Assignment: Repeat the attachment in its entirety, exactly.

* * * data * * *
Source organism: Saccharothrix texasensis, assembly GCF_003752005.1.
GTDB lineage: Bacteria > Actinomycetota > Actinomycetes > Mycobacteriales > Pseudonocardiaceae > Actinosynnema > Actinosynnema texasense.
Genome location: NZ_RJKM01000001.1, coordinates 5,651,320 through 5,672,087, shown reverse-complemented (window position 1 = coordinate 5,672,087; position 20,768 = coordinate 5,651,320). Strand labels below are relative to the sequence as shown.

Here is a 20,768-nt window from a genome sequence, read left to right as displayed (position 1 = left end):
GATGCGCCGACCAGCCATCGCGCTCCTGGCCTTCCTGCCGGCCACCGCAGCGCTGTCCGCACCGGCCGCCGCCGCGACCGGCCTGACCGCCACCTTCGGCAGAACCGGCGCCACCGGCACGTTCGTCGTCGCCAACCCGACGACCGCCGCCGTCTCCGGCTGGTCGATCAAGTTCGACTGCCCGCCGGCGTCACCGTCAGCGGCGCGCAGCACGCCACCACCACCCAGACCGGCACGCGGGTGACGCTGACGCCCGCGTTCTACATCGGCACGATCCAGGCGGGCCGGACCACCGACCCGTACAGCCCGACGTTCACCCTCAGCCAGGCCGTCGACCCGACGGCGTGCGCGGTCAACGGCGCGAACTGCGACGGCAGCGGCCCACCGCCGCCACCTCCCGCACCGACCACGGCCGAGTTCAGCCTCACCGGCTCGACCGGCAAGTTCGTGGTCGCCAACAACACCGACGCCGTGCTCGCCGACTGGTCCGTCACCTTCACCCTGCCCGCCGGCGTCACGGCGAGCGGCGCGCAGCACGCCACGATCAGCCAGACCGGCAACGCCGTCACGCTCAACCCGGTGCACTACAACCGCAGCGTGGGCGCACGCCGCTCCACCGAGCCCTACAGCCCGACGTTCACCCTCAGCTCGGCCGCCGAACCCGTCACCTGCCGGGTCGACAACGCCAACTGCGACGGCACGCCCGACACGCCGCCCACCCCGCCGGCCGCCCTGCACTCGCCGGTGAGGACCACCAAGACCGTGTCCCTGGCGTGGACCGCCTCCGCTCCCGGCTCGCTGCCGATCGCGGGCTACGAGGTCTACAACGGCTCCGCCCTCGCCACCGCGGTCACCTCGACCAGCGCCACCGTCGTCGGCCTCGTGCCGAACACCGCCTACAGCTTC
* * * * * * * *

Source organism: Saccharothrix texasensis, assembly GCF_003752005.1.
GTDB lineage: Bacteria > Actinomycetota > Actinomycetes > Mycobacteriales > Pseudonocardiaceae > Actinosynnema > Actinosynnema texasense.
Genome location: NZ_RJKM01000001.1, coordinates 5,651,320 through 5,672,087, shown reverse-complemented (window position 1 = coordinate 5,672,087; position 20,768 = coordinate 5,651,320). Strand labels below are relative to the sequence as shown.

Here is a 20,768-nt window from a genome sequence, read left to right as displayed (position 1 = left end):
GATGCGCCGACCAGCCATCGCGCTCCTGGCCTTCCTGCCGGCCACCGCAGCGCTGTCCGCACCGGCCGCCGCCGCGACCGGCCTGACCGCCACCTTCGGCAGAACCGGCGCCACCGGCACGTTCGTCGTCGCCAACCCGACGACCGCCGCCGTCTCCGGCTGGTCGATCAAGTTCGACTGCCCGCCGGCGTCACCGTCAGCGGCGCGCAGCACGCCACCACCACCCAGACCGGCACGCGGGTGACGCTGACGCCCGCGTTCTACATCGGCACGATCCAGGCGGGCCGGACCACCGACCCGTACAGCCCGACGTTCACCCTCAGCCAGGCCGTCGACCCGACGGCGTGCGCGGTCAACGGCGCGAACTGCGACGGCAGCGGCCCACCGCCGCCACCTCCCGCACCGACCACGGCCGAGTTCAGCCTCACCGGCTCGACCGGCAAGTTCGTGGTCGCCAACAACACCGACGCCGTGCTCGCCGACTGGTCCGTCACCTTCACCCTGCCCGCCGGCGTCACGGCGAGCGGCGCGCAGCACGCCACGATCAGCCAGACCGGCAACGCCGTCACGCTCAACCCGGTGCACTACAACCGCAGCGTGGGCGCACGCCGCTCCACCGAGCCCTACAGCCCGACGTTCACCCTCAGCTCGGCCGCCGAACCCGTCACCTGCCGGGTCGACAACGCCAACTGCGACGGCACGCCCGACACGCCGCCCACCCCGCCGGCCGCCCTGCACTCGCCGGTGAGGACCACCAAGACCGTGTCCCTGGCGTGGACCGCCTCCGCTCCCGGCTCGCTGCCGATCGCGGGCTACGAGGTCTACAACGGCTCCGCCCTCGCCACCGCGGTCACCTCGACCAGCGCCACCGTCGTCGGCCTCGTGCCGAACACCGCCTACAGCTTC